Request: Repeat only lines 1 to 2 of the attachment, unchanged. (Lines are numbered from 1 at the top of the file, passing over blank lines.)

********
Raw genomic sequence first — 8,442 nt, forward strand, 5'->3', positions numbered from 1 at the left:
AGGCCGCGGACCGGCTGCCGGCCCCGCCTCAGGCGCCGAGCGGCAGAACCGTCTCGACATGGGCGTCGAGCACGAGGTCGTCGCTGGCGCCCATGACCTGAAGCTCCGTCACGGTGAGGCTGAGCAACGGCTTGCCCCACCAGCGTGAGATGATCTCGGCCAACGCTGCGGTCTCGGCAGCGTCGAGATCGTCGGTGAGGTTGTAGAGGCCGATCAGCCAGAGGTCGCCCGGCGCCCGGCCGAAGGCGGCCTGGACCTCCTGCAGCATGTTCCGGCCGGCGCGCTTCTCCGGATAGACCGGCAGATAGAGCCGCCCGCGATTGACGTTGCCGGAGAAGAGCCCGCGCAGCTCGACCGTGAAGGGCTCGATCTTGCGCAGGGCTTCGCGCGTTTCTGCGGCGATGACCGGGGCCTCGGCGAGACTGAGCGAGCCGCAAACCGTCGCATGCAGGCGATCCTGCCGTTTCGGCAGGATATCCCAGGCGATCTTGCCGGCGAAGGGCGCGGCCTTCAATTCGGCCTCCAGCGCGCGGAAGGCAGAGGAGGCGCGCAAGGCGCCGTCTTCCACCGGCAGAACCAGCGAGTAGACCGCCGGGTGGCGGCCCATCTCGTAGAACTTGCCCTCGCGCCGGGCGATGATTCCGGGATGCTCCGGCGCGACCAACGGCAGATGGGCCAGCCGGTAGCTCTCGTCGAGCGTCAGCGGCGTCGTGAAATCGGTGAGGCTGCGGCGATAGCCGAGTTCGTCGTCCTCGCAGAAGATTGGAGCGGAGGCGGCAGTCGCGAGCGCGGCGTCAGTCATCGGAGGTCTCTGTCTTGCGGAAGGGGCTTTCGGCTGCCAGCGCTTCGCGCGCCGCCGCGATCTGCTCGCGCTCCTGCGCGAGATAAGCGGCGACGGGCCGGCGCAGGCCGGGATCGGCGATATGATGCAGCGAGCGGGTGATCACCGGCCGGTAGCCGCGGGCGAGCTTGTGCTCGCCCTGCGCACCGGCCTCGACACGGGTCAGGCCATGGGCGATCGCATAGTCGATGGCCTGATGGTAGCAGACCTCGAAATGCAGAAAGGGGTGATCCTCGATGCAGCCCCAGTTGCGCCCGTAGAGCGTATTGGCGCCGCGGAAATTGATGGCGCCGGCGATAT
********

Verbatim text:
Raw genomic sequence first — 8,442 nt, forward strand, 5'->3', positions numbered from 1 at the left:
AGGCCGCGGACCGGCTGCCGGCCCCGCCTCAGGCGCCGAGCGGCAGAACCGTCTCGACATGGGCGTCGAGCACGAGGTCGTCGCTGGCGCCCATGACCTGAAGCTCCGTCACGGTGAGGCTGAGCAACGGCTTGCCCCACCAGCGTGAGATGATCTCGGCCAACGCTGCGGTCTCGGCAGCGTCGAGATCGTCGGTGAGGTTGTAGAGGCCGATCAGCCAGAGGTCGCCCGGCGCCCGGCCGAAGGCGGCCTGGACCTCCTGCAGCATGTTCCGGCCGGCGCGCTTCTCCGGATAGACCGGCAGATAGAGCCGCCCGCGATTGACGTTGCCGGAGAAGAGCCCGCGCAGCTCGACCGTGAAGGGCTCGATCTTGCGCAGGGCTTCGCGCGTTTCTGCGGCGATGACCGGGGCCTCGGCGAGACTGAGCGAGCCGCAAACCGTCGCATGCAGGCGATCCTGCCGTTTCGGCAGGATATCCCAGGCGATCTTGCCGGCGAAGGGCGCGGCCTTCAATTCGGCCTCCAGCGCGCGGAAGGCAGAGGAGGCGCGCAAGGCGCCGTCTTCCACCGGCAGAACCAGCGAGTAGACCGCCGGGTGGCGGCCCATCTCGTAGAACTTGCCCTCGCGCCGGGCGATGATTCCGGGATGCTCCGGCGCGACCAACGGCAGATGGGCCAGCCGGTAGCTCTCGTCGAGCGTCAGCGGCGTCGTGAAATCGGTGAGGCTGCGGCGATAGCCGAGTTCGTCGTCCTCGCAGAAGATTGGAGCGGAGGCGGCAGTCGCGAGCGCGGCGTCAGTCATCGGAGGTCTCTGTCTTGCGGAAGGGGCTTTCGGCTGCCAGCGCTTCGCGCGCCGCCGCGATCTGCTCGCGCTCCTGCGCGAGATAAGCGGCGACGGGCCGGCGCAGGCCGGGATCGGCGATATGATGCAGCGAGCGGGTGATCACCGGCCGGTAGCCGCGGGCGAGCTTGTGCTCGCCCTGCGCACCGGCCTCGACACGGGTCAGGCCATGGGCGATCGCATAGTCGATGGCCTGATGGTAGCAGACCTCGAAATGCAGAAAGGGGTGATCCTCGATGCAGCCCCAGTTGCGCCCGTAGAGCGTATTGGCGCCGCGGAAATTGATGGCGCCGGCGATAT